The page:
Fish Raise Their Voices in Auditory Confusion, Too
by Owen James Burke
(Illustration: Kyle T. Webster/The New Yorker)
Apart from grunts, toadfish and croakers (named for obvious reasons) there are “over 800 fish species known to hoot, moan, grunt, groan, thump, bark or otherwise vocalize,” writes The New Yorker. It is assumed that these fish do so in order to communicate, but now scientists say that they even tend to raise their voices in certain environments, too. But why?
One reason, scientists say, is the same that French doctor Étienne Lombard pointed to in humans in 1909, is that when these fish are surrounded by chaotic, ambient noise, or a “deaf-making apparatus,” they alter the volume of their speech reflexively. Just like you, when you try to have a conversation with blaring headphones over your ears, or your geriatric grandfather when his television program is too loud.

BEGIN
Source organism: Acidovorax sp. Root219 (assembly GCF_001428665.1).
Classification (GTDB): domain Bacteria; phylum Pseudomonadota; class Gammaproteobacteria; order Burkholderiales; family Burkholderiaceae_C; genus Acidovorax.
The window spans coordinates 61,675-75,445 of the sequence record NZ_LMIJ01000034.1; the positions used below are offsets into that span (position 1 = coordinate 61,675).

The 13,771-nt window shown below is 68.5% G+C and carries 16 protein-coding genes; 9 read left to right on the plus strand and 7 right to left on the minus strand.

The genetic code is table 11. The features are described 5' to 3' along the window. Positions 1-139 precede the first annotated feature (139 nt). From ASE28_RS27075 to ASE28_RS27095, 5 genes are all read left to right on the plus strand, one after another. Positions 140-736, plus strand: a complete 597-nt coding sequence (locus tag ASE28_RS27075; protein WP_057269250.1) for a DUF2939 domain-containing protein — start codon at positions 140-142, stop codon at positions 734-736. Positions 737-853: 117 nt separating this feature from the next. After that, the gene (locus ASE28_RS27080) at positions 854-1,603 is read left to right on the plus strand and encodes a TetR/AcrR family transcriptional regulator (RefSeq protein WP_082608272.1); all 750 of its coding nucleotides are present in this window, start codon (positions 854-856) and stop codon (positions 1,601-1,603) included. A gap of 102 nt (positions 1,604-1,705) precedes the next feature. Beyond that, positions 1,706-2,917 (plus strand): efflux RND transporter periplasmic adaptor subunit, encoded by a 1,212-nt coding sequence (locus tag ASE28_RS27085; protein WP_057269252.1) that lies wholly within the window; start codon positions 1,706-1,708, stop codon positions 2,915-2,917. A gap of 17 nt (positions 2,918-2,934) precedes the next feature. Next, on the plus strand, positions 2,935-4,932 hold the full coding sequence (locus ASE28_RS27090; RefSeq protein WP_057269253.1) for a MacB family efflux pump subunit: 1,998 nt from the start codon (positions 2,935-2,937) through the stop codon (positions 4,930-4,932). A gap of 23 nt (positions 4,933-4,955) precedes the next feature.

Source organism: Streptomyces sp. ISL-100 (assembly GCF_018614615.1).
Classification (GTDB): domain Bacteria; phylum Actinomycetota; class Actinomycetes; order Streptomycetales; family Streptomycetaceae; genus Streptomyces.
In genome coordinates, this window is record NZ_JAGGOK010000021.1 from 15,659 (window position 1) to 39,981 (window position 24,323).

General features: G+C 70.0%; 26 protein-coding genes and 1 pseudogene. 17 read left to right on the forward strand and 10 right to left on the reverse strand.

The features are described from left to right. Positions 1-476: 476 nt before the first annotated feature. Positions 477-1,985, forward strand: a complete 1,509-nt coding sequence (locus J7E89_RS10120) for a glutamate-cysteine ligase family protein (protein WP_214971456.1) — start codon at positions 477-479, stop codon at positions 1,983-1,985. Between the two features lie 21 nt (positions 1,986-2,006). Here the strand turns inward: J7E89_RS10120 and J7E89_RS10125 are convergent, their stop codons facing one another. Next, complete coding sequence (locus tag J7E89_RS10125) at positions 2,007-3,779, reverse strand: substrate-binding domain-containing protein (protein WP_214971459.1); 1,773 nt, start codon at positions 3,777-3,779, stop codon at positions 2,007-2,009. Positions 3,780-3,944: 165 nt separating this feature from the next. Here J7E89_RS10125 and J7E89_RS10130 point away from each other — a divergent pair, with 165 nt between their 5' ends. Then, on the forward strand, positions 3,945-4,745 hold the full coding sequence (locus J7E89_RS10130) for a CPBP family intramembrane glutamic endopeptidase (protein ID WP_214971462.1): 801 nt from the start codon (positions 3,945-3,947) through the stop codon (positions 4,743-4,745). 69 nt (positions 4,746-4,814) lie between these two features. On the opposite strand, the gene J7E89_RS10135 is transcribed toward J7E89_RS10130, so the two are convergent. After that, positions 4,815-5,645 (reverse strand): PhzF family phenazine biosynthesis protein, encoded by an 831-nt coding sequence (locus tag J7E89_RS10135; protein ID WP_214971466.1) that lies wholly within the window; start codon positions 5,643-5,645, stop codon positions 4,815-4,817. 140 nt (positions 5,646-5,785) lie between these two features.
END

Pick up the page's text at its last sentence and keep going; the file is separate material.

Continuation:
Read more, and listen to sound clips of different fish voices, on The New Yorker — OB